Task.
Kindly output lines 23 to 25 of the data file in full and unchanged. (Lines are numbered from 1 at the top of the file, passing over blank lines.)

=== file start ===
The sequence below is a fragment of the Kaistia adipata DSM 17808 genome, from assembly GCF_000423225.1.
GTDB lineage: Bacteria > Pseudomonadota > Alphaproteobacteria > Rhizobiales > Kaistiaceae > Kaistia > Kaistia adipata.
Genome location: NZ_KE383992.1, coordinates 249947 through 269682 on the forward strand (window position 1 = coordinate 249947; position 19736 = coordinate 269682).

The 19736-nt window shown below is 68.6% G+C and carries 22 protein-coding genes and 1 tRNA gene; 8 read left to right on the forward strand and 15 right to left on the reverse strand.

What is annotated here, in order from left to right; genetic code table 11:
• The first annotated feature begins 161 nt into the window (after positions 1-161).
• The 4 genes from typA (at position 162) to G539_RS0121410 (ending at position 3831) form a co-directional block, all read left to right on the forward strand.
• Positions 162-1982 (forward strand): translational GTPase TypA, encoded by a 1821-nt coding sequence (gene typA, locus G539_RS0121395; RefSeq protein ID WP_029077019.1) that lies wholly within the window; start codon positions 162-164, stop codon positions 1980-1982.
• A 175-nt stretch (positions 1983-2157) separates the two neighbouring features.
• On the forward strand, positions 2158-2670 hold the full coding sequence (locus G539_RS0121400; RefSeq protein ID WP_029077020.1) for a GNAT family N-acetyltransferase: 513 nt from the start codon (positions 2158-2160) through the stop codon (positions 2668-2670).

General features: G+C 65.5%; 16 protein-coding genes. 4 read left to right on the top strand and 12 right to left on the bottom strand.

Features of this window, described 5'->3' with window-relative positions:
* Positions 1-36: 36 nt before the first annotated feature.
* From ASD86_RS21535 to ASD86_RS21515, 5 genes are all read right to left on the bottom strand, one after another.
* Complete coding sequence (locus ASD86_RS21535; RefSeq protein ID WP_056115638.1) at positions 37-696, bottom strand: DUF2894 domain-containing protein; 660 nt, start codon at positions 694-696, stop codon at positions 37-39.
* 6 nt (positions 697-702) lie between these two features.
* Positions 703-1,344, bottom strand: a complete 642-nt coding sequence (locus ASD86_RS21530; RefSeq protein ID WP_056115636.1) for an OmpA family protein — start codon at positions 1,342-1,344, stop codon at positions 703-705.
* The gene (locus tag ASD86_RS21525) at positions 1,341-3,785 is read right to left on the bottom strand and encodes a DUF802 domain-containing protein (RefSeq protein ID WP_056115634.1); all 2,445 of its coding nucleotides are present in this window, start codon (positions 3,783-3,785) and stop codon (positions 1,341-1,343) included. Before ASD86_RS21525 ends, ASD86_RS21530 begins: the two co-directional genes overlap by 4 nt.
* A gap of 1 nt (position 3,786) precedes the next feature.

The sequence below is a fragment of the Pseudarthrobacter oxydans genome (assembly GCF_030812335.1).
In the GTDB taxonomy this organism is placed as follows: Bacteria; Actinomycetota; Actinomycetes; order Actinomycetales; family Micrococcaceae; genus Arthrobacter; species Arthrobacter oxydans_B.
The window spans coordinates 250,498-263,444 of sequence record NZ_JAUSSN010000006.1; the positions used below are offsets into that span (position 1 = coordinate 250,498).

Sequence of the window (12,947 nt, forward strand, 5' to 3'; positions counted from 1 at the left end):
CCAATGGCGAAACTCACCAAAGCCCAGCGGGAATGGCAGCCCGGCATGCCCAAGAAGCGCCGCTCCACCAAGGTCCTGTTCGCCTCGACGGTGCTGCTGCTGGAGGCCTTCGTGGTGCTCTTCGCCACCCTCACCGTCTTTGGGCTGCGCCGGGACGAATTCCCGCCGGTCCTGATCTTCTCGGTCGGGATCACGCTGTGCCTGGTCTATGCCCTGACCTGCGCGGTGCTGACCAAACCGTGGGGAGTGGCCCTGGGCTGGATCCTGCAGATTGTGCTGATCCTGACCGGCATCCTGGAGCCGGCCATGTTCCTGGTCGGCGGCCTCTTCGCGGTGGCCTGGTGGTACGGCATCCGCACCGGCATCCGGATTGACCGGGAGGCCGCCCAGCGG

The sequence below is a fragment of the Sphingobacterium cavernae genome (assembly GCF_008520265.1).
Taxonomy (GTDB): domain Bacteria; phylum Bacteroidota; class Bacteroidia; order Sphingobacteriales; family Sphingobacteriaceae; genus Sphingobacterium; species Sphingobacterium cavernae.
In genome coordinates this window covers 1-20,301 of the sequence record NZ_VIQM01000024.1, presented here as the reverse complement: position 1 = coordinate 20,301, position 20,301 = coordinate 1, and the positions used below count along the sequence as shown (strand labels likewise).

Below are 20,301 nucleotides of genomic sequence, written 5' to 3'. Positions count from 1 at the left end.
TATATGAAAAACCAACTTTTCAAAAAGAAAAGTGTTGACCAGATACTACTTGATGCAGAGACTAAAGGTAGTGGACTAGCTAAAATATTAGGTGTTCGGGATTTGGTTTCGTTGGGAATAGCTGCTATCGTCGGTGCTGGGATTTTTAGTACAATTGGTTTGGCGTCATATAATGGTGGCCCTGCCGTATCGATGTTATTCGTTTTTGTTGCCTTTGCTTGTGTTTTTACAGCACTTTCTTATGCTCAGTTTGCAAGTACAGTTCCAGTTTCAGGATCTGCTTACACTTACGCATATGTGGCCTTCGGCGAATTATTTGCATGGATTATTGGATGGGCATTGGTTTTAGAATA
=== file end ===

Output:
Sequence of the window (12,947 nt, forward strand, 5' to 3'; positions counted from 1 at the left end):
CCAATGGCGAAACTCACCAAAGCCCAGCGGGAATGGCAGCCCGGCATGCCCAAGAAGCGCCGCTCCACCAAGGTCCTGTTCGCCTCGACGGTGCTGCTGCTGGAGGCCTTCGTGGTGCTCTTCGCCACCCTCACCGTCTTTGGGCTGCGCCGGGACGAATTCCCGCCGGTCCTGATCTTCTCGGTCGGGATCACGCTGTGCCTGGTCTATGCCCTGACCTGCGCGGTGCTGACCAAACCGTGGGGAGTGGCCCTGGGCTGGATCCTGCAGATTGTGCTGATCCTGACCGGCATCCTGGAGCCGGCCATGTTCCTGGTCGGCGGCCTCTTCGCGGTGGCCTGGTGGTACGGCATCCGCACCGGCATCCGGATTGACCGGGAGGCCGCCCAGCGG

The sequence below is a fragment of the Sphingobacterium cavernae genome (assembly GCF_008520265.1).